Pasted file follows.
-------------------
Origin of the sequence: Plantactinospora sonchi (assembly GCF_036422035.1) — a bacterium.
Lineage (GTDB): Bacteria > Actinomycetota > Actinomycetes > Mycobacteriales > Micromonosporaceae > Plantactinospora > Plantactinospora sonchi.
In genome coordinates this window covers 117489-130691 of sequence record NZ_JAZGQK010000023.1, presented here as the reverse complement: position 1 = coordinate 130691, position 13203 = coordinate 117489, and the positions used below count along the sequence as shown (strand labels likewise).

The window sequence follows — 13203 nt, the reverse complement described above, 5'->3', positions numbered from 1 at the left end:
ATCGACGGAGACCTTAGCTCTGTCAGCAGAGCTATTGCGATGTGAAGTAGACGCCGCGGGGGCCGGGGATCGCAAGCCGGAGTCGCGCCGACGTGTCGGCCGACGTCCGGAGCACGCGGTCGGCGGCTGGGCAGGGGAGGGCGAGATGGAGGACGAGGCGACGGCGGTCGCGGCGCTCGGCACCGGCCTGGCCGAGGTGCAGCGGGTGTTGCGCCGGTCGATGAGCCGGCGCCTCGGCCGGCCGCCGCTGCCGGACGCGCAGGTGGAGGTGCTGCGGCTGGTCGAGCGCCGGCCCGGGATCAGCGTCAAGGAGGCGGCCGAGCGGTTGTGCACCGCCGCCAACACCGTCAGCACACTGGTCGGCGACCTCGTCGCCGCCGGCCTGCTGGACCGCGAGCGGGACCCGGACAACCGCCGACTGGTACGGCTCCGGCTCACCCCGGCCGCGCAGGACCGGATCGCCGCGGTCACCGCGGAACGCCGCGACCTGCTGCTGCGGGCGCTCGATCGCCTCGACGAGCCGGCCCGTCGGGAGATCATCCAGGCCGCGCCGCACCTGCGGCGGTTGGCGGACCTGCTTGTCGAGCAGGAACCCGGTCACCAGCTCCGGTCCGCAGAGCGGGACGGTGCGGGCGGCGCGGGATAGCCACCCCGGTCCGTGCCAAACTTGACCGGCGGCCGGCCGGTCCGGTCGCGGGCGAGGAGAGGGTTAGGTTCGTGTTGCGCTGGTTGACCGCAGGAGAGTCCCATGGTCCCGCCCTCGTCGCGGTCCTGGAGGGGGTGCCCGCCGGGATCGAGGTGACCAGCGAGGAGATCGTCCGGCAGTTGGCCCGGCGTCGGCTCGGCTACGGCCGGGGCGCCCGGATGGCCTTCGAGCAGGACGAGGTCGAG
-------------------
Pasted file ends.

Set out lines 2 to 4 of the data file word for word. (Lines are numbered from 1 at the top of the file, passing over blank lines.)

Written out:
Lineage (GTDB): Bacteria > Actinomycetota > Actinomycetes > Mycobacteriales > Micromonosporaceae > Plantactinospora > Plantactinospora sonchi.
In genome coordinates this window covers 117489-130691 of sequence record NZ_JAZGQK010000023.1, presented here as the reverse complement: position 1 = coordinate 130691, position 13203 = coordinate 117489, and the positions used below count along the sequence as shown (strand labels likewise).

The window sequence follows — 13203 nt, the reverse complement described above, 5'->3', positions numbered from 1 at the left end: